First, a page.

G7 Coal Scorecard 2019 – Coal Finance Heads for the Exit

Coal mining cars from Lower Bankhead mine, Banff national park, Alberta, Canada
Coal mining cars from Lower Bankhead mine, Banff national park, Alberta, Canada

Canada, UK and Germany have all improved their performance over the past year. Private sector actors have been slow to move, but positive progress is now being made. Progressive governments must work together to reinforce real world trends.

Figure 1 presents the 2019 G7 coal scorecard ranking, which reviews the status of market drivers and government policies in each country to provide a comparable assessment of performance. We consider whether there is a risk of new coal power plants being constructed; whether existing plants are being retired; and whether a country’s actions have a positive international impact.


Compared to September 2018, we assess that there have been the following changes to country performance and ranking:

  • Canada has moved ahead into first position, demonstrating clear progress across all categories except for the international impact of its private sector. Over the past year the federal government has adopted new regulations that implement its commitment to phase out coal-fired power generation by 2030. The Canadian government’s international efforts on coal have been strengthened through the allocation of CAD $275m for coal-to-clean transition initiatives, while Export Development Canada has adopted a new climate change policy that ends its coal-related investments.
  • The UK has moved up into second position ahead of France, as electricity market conditions have resulted in further reductions in electricity generation from coal and further closures of coal power plants. Unlike Canada, the UK has not yet introduced legislation to implement its coal phase out commitment and is still considering how it might tighten its approach to export credits and development finance.
  • France has moved down from joint first to third position in the ranking, mainly due to improved performance by the UK and Canada. France is also yet to implement its domestic legislative approach to deliver its coal phase out. Internationally, France holds the G7 Presidency during 2019 and is co-leading efforts on Climate Finance and Carbon Pricing for the UN Climate Action Summit in September 2019. However, there has been relatively limited direct emphasis on coal across these initiatives, resulting in a slight reduction in France’s diplomatic leadership score.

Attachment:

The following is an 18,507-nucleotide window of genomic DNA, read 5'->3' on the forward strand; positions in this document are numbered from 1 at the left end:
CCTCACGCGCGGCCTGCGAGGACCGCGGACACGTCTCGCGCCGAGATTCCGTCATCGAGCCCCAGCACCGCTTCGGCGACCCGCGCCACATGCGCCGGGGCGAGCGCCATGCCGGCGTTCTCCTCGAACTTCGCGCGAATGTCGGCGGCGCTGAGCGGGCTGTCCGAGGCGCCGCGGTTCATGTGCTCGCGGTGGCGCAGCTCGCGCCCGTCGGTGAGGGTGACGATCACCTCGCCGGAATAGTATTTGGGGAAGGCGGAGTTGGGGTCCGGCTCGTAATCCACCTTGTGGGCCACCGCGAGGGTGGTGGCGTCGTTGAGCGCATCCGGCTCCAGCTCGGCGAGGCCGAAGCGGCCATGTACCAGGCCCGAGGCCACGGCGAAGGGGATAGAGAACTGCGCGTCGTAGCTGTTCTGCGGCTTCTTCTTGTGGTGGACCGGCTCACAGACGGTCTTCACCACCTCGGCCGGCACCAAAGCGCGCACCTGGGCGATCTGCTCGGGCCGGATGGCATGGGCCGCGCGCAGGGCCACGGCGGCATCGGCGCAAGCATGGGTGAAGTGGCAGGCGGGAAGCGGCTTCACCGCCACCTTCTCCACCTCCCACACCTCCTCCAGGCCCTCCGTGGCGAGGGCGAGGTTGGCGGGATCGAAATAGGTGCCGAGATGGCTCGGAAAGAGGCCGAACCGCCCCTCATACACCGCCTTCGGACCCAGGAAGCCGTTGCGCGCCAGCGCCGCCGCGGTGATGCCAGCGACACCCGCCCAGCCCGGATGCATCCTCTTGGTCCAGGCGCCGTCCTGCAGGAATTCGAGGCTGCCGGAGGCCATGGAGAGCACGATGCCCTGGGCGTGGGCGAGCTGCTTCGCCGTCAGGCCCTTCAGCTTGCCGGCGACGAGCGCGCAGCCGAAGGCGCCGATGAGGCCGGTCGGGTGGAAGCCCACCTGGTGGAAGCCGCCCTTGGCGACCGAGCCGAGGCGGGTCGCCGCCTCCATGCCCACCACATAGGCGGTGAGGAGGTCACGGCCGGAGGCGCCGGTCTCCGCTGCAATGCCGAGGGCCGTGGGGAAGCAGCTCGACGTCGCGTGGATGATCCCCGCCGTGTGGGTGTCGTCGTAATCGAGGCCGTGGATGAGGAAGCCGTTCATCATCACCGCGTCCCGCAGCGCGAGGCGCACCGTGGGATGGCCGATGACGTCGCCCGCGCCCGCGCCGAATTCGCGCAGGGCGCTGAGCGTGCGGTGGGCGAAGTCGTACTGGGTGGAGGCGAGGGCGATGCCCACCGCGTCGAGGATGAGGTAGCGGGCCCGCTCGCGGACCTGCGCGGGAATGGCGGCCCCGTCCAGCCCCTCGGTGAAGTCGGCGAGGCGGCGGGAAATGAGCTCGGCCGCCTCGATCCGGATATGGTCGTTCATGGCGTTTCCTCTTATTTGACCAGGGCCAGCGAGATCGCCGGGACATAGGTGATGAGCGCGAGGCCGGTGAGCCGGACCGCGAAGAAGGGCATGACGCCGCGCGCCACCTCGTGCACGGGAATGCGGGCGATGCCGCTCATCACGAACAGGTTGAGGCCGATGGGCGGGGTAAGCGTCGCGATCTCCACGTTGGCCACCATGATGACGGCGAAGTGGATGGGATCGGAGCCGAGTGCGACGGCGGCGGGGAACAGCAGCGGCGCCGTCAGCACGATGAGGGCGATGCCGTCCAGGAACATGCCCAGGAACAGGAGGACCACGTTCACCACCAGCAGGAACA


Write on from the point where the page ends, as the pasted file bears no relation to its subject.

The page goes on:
• Italy remains in fourth position in the G7 ranking. Domestically, the coalition government reconfirmed the 2025 phase out date proposed by its predecessor but is yet to legislate for its implementation. However political tensions within the coalition have reduced Italy’s international influence on both climate change and coal, which has resulted in a weakening of its diplomatic leadership performance.
  • Germany has made progress across four of the categories in our assessment over the past year and now moves up to joint fifth position alongside the United States. Significantly, the multi-stakeholder Commission for Growth, Structural Change and Employment (“Coal Commission”) concluded with recommendations for a phase-out of coal by 2038 at the latest, together with transition support for affected regions. This positive step forward needs to be implemented in law, while the end date should be accelerated to 2030 to align with international climate goals. Internationally, the national development agency KfW has also moved to end coal finance, but existing KfW loans as well as export credits administered by Euler Hermes have not yet been fully included.
  • The USA remains in fifth position in the ranking, now jointly with Germany. Retirements of coal power plants have continued at pace over the past year, despite the Trump Administration’s attempts to prop up the coal industry. A slew of negative policy changes have been proposed by the Federal Government and regulators, but most are held up in legal challenges and are not impacting on real world trends as utilities and states continue to support a move from coal to clean energy.